But I don't kid myself that it will suddenly get better. It is traveling in one direction only, the same one as we all travel: towards infirmity and dealing with continually aging bodies. As I've said before, there doesn't actually seem to be any way to avoid it, except through dying first, and who wants to do that? I don't want to miss any of the adventure, after all. Treading right up to the edge of eighty is a journey all its own. My dear partner is already there, and my friend John is 82 and still hanging in there. He suffers from COPD and sometimes sitting next to him in the cab of his truck, his struggle to breathe is audible. He uses an inhaler and is hoping that a visit to his pulmonologist will find some way to help him breathe easier. But it comes with the territory of aging, just another reminder to appreciate each day and each moment as it comes.

None of us knows how much time we have left, but I am aware that it no longer feels limitless. When I was young and I would use the phrase "the rest of my life," it wasn't just around the corner but felt quite a distance away. As I've traversed all the other stages of mortal life, in looking back it seems to have been so quick, just a lightning flash and here I am, now looking ahead to months and years, not decades of life left to live. Yes, I know there are plenty of vigorous people in their nineties, but I really don't think I'll be one of them. So I'm taking each day as it comes, happy for it, and happy for the health and vitality I still possess.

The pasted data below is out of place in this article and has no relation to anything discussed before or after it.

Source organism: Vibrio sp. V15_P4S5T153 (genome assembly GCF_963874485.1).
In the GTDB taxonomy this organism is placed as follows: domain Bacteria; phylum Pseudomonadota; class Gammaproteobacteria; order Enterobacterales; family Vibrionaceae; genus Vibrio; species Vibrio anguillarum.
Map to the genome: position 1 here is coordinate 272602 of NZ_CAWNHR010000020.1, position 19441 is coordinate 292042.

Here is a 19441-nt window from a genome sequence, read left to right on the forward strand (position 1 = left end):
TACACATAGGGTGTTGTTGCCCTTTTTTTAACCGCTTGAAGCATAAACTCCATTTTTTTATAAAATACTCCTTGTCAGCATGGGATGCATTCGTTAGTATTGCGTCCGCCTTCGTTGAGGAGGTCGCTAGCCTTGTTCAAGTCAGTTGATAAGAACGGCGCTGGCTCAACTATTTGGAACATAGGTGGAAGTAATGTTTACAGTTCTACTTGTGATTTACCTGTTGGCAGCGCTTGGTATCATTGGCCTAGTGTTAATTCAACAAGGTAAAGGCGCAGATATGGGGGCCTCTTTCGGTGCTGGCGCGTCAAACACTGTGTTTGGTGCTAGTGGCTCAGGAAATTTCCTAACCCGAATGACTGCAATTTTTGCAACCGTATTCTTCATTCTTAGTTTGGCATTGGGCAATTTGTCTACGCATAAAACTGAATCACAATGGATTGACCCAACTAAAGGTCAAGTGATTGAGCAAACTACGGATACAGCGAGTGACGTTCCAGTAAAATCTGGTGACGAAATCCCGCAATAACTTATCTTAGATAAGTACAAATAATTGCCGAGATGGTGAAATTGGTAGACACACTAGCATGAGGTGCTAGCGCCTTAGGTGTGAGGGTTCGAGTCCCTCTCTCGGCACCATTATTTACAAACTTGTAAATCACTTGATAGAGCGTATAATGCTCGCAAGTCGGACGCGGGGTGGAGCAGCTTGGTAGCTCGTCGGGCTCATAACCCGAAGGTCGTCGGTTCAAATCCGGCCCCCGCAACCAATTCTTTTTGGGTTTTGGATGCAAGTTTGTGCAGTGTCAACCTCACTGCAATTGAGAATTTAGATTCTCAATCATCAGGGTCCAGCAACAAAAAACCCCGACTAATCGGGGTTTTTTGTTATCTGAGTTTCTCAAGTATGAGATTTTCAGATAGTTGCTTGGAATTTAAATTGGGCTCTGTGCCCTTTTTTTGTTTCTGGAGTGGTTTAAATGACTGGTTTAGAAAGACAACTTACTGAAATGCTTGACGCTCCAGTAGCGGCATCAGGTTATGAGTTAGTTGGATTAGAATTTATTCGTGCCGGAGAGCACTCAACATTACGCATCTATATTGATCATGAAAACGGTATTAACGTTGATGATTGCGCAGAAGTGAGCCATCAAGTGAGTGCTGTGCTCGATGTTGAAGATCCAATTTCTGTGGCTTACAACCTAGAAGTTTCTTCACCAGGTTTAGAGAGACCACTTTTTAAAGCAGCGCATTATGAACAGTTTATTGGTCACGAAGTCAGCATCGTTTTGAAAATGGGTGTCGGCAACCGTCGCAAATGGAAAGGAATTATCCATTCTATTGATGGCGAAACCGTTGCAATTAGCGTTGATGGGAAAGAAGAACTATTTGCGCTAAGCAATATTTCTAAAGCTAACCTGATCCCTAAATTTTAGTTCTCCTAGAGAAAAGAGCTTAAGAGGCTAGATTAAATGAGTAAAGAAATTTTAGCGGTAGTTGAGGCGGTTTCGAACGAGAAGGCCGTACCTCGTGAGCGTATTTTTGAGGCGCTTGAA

Being able to write and compose these posts is also a gift I cherish and enjoy very much. It connects me to my other blogging friends, and as I read about your own journeys through this precious life, I find inspiration and joy, as well as reminders of the trials and tribulations that we all face. It's nice to have a community of like-minded souls to share it all with, don't you think? I certainly do. 

And with that, dear friends, I think I'll wind up this post with a quote from a dear person whom you will most likely recognize. His journey through life was an inspiration to many.